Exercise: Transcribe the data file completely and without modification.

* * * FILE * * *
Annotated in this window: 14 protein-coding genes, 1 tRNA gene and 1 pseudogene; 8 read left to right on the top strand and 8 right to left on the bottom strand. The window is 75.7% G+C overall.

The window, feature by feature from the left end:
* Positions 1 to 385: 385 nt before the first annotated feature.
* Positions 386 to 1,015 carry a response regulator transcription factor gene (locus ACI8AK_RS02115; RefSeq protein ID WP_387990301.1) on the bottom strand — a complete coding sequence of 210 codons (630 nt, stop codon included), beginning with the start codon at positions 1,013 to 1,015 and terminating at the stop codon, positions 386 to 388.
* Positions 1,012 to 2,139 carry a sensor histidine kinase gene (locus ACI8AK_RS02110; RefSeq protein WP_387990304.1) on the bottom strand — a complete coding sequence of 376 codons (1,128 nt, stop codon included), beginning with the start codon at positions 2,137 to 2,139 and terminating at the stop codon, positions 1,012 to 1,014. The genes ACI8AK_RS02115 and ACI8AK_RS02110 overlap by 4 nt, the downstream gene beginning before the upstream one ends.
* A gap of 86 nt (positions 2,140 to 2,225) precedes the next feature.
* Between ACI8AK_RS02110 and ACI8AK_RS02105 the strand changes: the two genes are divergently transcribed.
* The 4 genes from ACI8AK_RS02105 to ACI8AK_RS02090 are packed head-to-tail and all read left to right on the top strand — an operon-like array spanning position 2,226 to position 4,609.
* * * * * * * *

Annotated in this window: 14 protein-coding genes, 1 tRNA gene and 1 pseudogene; 8 read left to right on the top strand and 8 right to left on the bottom strand. The window is 75.7% G+C overall.

The window, feature by feature from the left end:
* Positions 1 to 385: 385 nt before the first annotated feature.
* Positions 386 to 1,015 carry a response regulator transcription factor gene (locus ACI8AK_RS02115; RefSeq protein ID WP_387990301.1) on the bottom strand — a complete coding sequence of 210 codons (630 nt, stop codon included), beginning with the start codon at positions 1,013 to 1,015 and terminating at the stop codon, positions 386 to 388.
* Positions 1,012 to 2,139 carry a sensor histidine kinase gene (locus ACI8AK_RS02110; RefSeq protein WP_387990304.1) on the bottom strand — a complete coding sequence of 376 codons (1,128 nt, stop codon included), beginning with the start codon at positions 2,137 to 2,139 and terminating at the stop codon, positions 1,012 to 1,014. The genes ACI8AK_RS02115 and ACI8AK_RS02110 overlap by 4 nt, the downstream gene beginning before the upstream one ends.
* A gap of 86 nt (positions 2,140 to 2,225) precedes the next feature.
* Between ACI8AK_RS02110 and ACI8AK_RS02105 the strand changes: the two genes are divergently transcribed.
* The 4 genes from ACI8AK_RS02105 to ACI8AK_RS02090 are packed head-to-tail and all read left to right on the top strand — an operon-like array spanning position 2,226 to position 4,609.